Before the development of railroads across the United States, there was no need for a standardisation of time or any real accuracy in time keeping. Each town kept its own local time, based on the position of the sun. When trains began to connect really distant cities, it got problematic and difficult to avoid collisions. Moreover, there was no policy nor standards for the watches used by the railroad employees.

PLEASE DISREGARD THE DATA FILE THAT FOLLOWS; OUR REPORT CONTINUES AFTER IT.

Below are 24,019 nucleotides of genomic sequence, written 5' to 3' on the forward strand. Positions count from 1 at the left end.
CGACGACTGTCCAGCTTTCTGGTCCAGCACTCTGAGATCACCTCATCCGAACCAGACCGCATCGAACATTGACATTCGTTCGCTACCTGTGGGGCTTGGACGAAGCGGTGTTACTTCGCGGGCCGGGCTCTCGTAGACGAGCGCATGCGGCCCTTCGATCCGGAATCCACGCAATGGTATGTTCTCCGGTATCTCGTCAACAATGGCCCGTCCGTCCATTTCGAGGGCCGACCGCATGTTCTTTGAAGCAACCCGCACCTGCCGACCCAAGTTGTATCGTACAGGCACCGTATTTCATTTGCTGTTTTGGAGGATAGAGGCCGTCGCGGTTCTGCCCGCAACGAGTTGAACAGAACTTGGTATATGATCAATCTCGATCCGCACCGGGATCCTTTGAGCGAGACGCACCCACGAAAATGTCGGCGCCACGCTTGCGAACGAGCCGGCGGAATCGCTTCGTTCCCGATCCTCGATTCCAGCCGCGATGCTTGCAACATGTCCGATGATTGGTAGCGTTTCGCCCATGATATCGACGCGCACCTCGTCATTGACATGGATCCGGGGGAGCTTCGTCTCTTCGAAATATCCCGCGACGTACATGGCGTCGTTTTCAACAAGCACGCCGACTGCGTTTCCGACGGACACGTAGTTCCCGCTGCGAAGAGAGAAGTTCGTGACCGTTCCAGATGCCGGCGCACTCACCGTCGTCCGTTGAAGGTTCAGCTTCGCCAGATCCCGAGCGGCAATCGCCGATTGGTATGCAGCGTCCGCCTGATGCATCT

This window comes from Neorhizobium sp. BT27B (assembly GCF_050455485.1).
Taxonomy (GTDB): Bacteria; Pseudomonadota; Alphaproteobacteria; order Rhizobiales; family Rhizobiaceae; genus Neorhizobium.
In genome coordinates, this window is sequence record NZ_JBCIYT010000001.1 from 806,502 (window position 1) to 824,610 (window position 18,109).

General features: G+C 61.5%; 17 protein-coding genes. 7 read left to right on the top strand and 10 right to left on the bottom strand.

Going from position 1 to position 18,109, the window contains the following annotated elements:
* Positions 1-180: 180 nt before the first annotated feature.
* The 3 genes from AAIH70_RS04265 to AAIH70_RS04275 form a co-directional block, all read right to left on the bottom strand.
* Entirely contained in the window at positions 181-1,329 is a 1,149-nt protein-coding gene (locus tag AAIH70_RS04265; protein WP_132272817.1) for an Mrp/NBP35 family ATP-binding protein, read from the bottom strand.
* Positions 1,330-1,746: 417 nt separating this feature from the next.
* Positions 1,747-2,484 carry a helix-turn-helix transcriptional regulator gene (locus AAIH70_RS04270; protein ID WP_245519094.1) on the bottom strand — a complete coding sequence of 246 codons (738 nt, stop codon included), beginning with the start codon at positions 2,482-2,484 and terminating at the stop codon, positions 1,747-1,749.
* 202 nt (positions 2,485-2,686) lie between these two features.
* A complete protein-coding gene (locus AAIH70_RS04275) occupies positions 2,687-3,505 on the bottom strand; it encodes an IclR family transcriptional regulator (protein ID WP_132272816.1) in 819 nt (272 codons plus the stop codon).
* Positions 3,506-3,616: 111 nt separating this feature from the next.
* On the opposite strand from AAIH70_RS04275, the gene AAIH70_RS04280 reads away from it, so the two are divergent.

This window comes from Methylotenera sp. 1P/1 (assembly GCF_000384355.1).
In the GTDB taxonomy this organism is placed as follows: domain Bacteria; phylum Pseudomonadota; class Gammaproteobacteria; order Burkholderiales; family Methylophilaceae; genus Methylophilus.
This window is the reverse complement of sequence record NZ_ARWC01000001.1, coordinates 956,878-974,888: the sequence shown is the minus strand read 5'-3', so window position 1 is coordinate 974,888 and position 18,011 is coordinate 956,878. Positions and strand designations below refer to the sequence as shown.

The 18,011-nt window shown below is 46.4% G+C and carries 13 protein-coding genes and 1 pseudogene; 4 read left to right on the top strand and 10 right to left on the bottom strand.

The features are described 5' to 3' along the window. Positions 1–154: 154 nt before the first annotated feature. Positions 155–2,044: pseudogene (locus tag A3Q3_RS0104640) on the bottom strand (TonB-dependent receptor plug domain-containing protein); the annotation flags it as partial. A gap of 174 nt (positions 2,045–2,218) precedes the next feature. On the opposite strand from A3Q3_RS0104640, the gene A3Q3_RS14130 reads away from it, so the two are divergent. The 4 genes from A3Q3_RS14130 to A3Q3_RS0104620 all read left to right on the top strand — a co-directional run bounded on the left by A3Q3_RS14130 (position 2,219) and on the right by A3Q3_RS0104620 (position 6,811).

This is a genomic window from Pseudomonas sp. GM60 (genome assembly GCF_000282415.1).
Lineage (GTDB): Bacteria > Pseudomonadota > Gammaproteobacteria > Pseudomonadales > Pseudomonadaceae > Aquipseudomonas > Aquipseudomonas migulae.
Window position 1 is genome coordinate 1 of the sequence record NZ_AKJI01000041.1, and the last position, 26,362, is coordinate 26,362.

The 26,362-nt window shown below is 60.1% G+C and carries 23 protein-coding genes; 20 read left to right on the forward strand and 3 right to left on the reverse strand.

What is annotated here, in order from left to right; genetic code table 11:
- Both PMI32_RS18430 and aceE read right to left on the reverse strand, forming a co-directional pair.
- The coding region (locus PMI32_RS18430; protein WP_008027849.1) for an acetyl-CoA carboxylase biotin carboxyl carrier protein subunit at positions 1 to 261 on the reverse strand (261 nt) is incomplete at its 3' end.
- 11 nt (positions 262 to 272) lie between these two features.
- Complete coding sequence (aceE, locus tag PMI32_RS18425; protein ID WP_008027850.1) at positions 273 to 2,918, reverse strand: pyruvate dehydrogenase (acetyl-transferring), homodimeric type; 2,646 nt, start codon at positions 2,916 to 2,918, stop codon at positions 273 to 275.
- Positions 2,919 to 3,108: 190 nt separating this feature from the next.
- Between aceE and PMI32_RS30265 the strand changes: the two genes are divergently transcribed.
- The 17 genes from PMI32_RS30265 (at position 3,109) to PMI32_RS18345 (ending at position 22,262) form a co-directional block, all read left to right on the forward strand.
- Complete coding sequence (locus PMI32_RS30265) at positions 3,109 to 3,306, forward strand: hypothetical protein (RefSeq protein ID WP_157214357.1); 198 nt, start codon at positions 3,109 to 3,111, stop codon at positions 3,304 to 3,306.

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On 18th April 1891, a head-on collision between two trains in Kipton, Ohio, resulted in several human deaths. At the time, trains were using the same lines in opposite directions and had to cross each other at defined crossing points. That day, one of the conductors’ watches stopped for four minutes leading to the fatal collision. In order to make train rides safer for travelers and employees of the railroads, Webb C. Ball was designated “Chief Time Inspector” and set up tests and standards for all watches used on the trains. Ball’s criteria of accuracy and reliability were so strict that they later inspired others like the Swiss Official Testing Institute (COSC). Today, Ball Watch is one of the most respected and established watch brands in the United States. It continues to update the product range in the 21st century to keep pace with shifting consumer patterns. But, despite changes in appearance, the founding spirit of the brand - industrial function - is never compromised. It is upheld in Ball's original details, such as the watch dial that faithfully follows his design guidelines for the standard railway watch. Every detail, from the shape of the hands to the style of the numerals, was laid down by the founder in his quest for accuracy in timekeeping. It is a vision that the Ball family remains faithful to. For legions of men and women today whose split-second decisions keep the world ticking, it is a shared commitment.
 
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